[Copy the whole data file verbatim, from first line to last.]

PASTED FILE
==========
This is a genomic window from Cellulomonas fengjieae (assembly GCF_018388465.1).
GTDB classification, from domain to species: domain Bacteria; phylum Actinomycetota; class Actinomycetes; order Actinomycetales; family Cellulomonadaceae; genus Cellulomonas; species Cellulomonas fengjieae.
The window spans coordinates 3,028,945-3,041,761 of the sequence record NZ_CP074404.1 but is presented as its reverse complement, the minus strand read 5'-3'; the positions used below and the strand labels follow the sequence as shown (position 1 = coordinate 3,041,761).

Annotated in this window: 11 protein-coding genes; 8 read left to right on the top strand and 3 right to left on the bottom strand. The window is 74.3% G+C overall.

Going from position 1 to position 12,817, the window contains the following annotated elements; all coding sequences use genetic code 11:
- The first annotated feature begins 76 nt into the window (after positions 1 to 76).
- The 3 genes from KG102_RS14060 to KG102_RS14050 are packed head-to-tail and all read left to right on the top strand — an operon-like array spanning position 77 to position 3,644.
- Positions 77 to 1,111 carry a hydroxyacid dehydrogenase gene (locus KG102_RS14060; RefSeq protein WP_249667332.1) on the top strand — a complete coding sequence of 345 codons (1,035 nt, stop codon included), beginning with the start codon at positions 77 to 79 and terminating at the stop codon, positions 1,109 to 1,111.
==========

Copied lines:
This is a genomic window from Cellulomonas fengjieae (assembly GCF_018388465.1).
GTDB classification, from domain to species: domain Bacteria; phylum Actinomycetota; class Actinomycetes; order Actinomycetales; family Cellulomonadaceae; genus Cellulomonas; species Cellulomonas fengjieae.
The window spans coordinates 3,028,945-3,041,761 of the sequence record NZ_CP074404.1 but is presented as its reverse complement, the minus strand read 5'-3'; the positions used below and the strand labels follow the sequence as shown (position 1 = coordinate 3,041,761).

Annotated in this window: 11 protein-coding genes; 8 read left to right on the top strand and 3 right to left on the bottom strand. The window is 74.3% G+C overall.

Going from position 1 to position 12,817, the window contains the following annotated elements; all coding sequences use genetic code 11:
- The first annotated feature begins 76 nt into the window (after positions 1 to 76).
- The 3 genes from KG102_RS14060 to KG102_RS14050 are packed head-to-tail and all read left to right on the top strand — an operon-like array spanning position 77 to position 3,644.
- Positions 77 to 1,111 carry a hydroxyacid dehydrogenase gene (locus KG102_RS14060; RefSeq protein WP_249667332.1) on the top strand — a complete coding sequence of 345 codons (1,035 nt, stop codon included), beginning with the start codon at positions 77 to 79 and terminating at the stop codon, positions 1,109 to 1,111.